Australia's youngest entrepreneurs
A holiday class is teaching kids how to package, market and pitch business ideas for the start-up economy.
The fact that he was only 11 years of age didn't deter Alex Henderson from hatching a plan to launch his own online business.
The young surfer recently launched an online paddle boarding retail business, called Watercooledsup.com.au, with the support of his father. And he's already clocked up a few sales.
As a recent graduate of Lemonade Stand – The Business School for Kids, he felt empowered to put his learnings into action. He's one of 600 children to complete the two-day holiday program across the country.
The student of Melbourne's Oakleigh South Primary School student believes he'll succeed because his marketing includes a growing library of video reviews published on YouTube made with his father. He's also selling his products at a cheaper price point.
Lemonade Stand co-founder Steve Glaveski says adults tend to underestimate what kids can achieve.
"The reality is that more than 50 per cent of today's jobs won't exist in 10 to 15 years' time, so the opportunity to fail small, make tweaks and make the product fit the market is a skill that will set them up for life," Glaveski says.
"Children these days are tech natives. They're growing up in a time when all they need to build a business is an idea and internet connectivity. They're able to get their website up and running for $100 and start sharing their business with the world. Kids aren't limited by pre-conceived ideas of what's possible, either."
Henderson is one of a growing number of school-aged children looking to access finance and entrepreneurial courses outside of school.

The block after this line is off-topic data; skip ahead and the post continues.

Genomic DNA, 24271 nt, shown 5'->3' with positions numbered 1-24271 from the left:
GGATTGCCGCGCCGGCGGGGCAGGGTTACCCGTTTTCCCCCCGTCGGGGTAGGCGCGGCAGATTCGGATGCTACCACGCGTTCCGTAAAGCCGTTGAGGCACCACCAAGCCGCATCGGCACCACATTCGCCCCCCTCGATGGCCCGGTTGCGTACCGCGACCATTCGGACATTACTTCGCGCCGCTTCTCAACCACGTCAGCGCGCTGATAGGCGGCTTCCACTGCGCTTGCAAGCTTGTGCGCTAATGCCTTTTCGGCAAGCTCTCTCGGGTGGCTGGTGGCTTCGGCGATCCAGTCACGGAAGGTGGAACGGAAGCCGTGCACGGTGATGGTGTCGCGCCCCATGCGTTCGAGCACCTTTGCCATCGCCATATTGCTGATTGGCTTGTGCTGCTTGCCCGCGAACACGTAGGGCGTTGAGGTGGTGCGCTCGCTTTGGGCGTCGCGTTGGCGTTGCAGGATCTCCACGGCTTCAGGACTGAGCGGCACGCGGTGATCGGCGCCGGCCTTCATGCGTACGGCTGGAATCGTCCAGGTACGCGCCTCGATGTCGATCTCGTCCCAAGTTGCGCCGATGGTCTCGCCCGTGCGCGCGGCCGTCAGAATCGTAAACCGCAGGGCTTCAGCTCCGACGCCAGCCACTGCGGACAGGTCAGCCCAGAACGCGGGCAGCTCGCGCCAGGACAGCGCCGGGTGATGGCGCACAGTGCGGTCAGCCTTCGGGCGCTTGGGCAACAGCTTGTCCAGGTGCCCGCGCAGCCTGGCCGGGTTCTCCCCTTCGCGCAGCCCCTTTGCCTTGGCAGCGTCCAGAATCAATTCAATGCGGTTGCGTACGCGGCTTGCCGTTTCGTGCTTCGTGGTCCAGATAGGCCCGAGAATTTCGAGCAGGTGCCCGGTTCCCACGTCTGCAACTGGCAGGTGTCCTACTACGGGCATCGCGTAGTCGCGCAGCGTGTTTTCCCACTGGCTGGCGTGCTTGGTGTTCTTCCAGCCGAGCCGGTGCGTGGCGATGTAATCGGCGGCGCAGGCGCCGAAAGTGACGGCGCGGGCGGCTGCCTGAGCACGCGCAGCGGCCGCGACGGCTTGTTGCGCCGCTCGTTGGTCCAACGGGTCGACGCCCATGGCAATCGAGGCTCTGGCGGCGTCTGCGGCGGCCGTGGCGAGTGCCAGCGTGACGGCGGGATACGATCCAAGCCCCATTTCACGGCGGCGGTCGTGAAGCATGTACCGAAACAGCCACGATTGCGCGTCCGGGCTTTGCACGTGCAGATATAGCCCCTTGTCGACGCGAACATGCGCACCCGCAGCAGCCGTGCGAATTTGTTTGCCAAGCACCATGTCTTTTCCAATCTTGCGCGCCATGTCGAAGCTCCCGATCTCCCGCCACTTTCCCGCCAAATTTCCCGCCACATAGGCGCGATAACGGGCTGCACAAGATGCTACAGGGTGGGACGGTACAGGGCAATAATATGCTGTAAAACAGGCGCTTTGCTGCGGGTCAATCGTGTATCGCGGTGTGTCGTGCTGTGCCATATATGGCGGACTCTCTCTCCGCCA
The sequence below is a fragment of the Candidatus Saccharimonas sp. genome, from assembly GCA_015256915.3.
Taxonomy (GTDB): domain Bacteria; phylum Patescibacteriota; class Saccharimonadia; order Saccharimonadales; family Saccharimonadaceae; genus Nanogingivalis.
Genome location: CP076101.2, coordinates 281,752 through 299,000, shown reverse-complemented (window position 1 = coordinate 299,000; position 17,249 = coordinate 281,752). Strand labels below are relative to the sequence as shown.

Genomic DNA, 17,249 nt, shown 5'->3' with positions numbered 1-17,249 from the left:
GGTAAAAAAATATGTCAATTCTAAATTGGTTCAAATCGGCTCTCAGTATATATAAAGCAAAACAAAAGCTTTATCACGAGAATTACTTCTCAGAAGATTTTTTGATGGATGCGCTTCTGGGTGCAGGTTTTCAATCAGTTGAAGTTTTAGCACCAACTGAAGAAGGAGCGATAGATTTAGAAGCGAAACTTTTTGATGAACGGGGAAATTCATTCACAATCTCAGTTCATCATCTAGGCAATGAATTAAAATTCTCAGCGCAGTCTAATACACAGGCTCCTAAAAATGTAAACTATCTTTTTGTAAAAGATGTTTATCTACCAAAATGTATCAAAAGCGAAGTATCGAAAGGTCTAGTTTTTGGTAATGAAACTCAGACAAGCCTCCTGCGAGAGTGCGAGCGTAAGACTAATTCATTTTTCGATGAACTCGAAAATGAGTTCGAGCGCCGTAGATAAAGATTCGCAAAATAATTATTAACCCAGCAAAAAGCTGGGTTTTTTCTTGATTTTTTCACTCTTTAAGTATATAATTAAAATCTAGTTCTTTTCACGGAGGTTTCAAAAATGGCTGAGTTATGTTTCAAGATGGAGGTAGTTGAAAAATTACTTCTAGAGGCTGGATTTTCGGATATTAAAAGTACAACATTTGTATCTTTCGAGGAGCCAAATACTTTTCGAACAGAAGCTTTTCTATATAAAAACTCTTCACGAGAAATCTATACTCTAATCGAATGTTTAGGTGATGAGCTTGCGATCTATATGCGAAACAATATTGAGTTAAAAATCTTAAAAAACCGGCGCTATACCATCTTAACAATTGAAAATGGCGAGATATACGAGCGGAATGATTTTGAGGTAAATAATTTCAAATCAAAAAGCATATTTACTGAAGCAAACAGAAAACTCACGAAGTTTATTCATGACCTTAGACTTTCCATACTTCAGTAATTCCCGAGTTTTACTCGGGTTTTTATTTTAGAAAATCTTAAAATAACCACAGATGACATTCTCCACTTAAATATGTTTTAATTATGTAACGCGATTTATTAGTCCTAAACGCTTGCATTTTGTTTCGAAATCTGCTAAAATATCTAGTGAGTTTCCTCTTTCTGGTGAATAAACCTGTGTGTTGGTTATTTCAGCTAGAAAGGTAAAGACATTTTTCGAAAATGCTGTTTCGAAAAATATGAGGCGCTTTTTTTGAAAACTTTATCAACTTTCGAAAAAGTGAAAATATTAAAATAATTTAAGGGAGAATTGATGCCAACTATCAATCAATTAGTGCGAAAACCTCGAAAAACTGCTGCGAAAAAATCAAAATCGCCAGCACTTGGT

Girl Guides Australia is about to start rolling out a Guide Your Money program with funding from Financial Literacy Australia to teach money basics to Girl Guides aged 7 to 12. It recognises that women in Australia are at some risk of falling behind in the development and practice of this major life skill.
Meanwhile, Australian entrepreneur and Rare Birds founder Jo Burston has recently launched the Phronesis Academy for 12 to 17 year olds. Over several weeks, participants learn to apply the thinking of an entrepreneur.
"They learn to the basics of financial literacy and borrowing money, how to read contracts, negotiate and what shareholder agreements need to contain," Burston explains.
"We've set out to show kids that entrepreneurs are ordinary people just like them to quash that 'entrepreneurs are rock stars' thinking."
There's also Club Kidpreneur, which is a not-for-profit social enterprise that sets out to foster entrepreneurial skills in primary-aged children. The courses teach children to build and launch their own micro-businesses through inspiration, education and empowerment.
Henderson, meanwhile, was quick to respond when asked whether he was saving for something special. "I won't be spending earnings for a very long time, because I'll be investing any earnings back into the business."